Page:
Organizations purchasing procurement software have many strategy choices to make, not the least of which is whether to go with a SaaS system vs. on-premises software. While SaaS can have lower upfront costs and faster implementation times, on-premises procurement software may offer more flexibility for customization and easier integration with other applications, according to experts.
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Now many of the new procurement and e-purchasing deals are SaaS (also known as on demand or cloud-based systems), according to Duncan Jones, vice president and principal analyst of Sourcing and Vendor Management at Cambridge, Mass.-based Forrester Research Ltd.
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“[With this model] chief procurement officers can initiate a project without waiting for IT’s approval or assistance,” he said. “They can start small, generate ROI and pay for expansion of the program.”
But there are drawbacks of SaaS-based systems, Jones cautioned, such as security, integration (especially between on-premises and SaaS systems) and vendor lock-in.
“The third of these is the major gotcha,” said Jones. “SaaS is mainstream, but it’s still a relatively immature model, and we're only just beginning to see the first waves of renewals of SaaS contracts signed three years ago.”
Another expert agreed that there are pros and cons to both methods. The upside of going the SaaS route is a constant stream of updates and innovation, said Ray Wang, founder, Insider Associates LLC and Principal Analyst and CEO with Constellation Research. Another issue to consider with SaaS is that it’s configurable by changing settings available in the software, but can’t be customized, Wang added. If customization is required, on-premises might be a better choice, albeit with its own drawbacks.
“This lock-in [with on-premises software] is different as you don't own the IP but you do own the data. On-premise is great if you want to customize the product to the hilt. But it’s awful when you have to keep catching up on upgrades and patches and taking the system down to do this,” Wang said.
Wang and Jones agreed that on-premises options may have the edge for companies with strict security and compliance requirements or those that need to integrate procurement software with other systems. While integration is certainly possible between SaaS and on-premises systems, it may be slightly more challenging for some companies than just integrating two on-premises systems.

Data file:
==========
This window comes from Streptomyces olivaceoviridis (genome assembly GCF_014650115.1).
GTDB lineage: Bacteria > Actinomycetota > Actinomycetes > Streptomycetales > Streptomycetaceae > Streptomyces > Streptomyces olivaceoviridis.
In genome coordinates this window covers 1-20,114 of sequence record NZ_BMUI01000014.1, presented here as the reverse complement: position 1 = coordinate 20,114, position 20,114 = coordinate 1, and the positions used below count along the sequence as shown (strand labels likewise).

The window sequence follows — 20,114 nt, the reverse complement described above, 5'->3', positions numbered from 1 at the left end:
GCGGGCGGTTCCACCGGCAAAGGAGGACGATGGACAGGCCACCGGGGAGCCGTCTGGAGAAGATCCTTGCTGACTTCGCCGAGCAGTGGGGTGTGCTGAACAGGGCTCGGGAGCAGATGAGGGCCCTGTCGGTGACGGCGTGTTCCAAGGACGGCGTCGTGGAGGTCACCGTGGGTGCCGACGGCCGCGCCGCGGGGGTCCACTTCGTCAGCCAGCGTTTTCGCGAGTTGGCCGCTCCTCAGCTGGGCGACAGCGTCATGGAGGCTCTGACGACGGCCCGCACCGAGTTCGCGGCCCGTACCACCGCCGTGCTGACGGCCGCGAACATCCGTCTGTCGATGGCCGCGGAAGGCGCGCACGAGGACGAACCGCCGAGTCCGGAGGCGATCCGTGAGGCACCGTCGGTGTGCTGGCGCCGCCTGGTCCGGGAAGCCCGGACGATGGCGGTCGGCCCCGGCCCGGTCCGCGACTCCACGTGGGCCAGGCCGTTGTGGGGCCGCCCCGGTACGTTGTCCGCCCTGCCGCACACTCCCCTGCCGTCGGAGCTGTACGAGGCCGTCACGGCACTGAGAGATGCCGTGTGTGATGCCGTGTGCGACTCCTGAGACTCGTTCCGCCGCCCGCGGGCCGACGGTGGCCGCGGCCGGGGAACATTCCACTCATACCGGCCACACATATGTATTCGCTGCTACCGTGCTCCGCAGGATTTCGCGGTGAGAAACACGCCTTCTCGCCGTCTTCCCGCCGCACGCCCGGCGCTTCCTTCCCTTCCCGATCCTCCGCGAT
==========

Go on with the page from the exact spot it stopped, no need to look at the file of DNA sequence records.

But another potential problem with the on-premise model, Jones said, is that the vendor gets paid when the software is purchased. So for some vendors, it doesn’t matter if it gets implemented or not.
“The major ERP vendors have sold millions of unimplemented e-purchasing shelfware,” said Jones. “In contrast, SaaS vendors tend to be much more motivated to ensure a client’s’ success, because they won’t get the renewal if the client is unhappy.”
How to choose
As with most application choices, whether to choose SaaS vs. on-premises procurement software depends on the specific business requirements of an organization.
“It's not about the deployment model but more about whether you are meeting the business need first,” said Wang. “Then you look at the technology solution. Then you look at cloud or on-premises.”
Wang suggests starting with a business model and well-researched business case.
“I'd go with cloud where I could if it’s commoditized,” he explained. “I’d go with custom development if I had a proprietary advantage. I’d go with on-premise if there's no other solution out there.”
Forrester’s Jones also recommends clients who are considering SaaS vs. on-premises to consider an exit strategy should the chosen vendor try to hike prices by 30% when their initial contract ends.
“With products such as e-sourcing, you could quite easily migrate to another solution, but if you have 20,000 people using an internal e-procurement service that took you two years to fully implement, then you’re probably going to have to accept the price hike,” Jones said. With that in mind, companies should have defined renewal options in the contract.
Is SaaS the future of procurement software?
Given the complexity of procurement processes, a new, third type of model may emerge, according to Dan Roehr, vice president of business development at Alpharetta, Ga.-based HCM Works.
“There's no way that [on-premises providers] can compete in terms of research and development (R&D), maintenance, release maps, customer-specific customization, one-by-one-off focus,” Roehr said. “In order to be profitable, their price points have to be at a place where, in reality, procurement cannot afford any longer.”
According to Roehr, it’s now difficult for organizations to support the costly on-premise infrastructure and justify the millions of licensing dollars the on-premise software fees may require.
Instead, he sees the future of procurement and supplier relationship management technology as delivering a basic and stripped-down framework that leverages an ecosystem of specialty vendors who can build out specialty processes such as item and service ordering, or add value and customization through “app like” plug-ins.
“It's happened successfully in the consumer world with Apple and it’s happened in the enterprise CRM world with the likes of SalesForce.com.” Roehr said. That model has proven to be an enormous success for the niche, specialty providers and, most importantly, enterprise customers.
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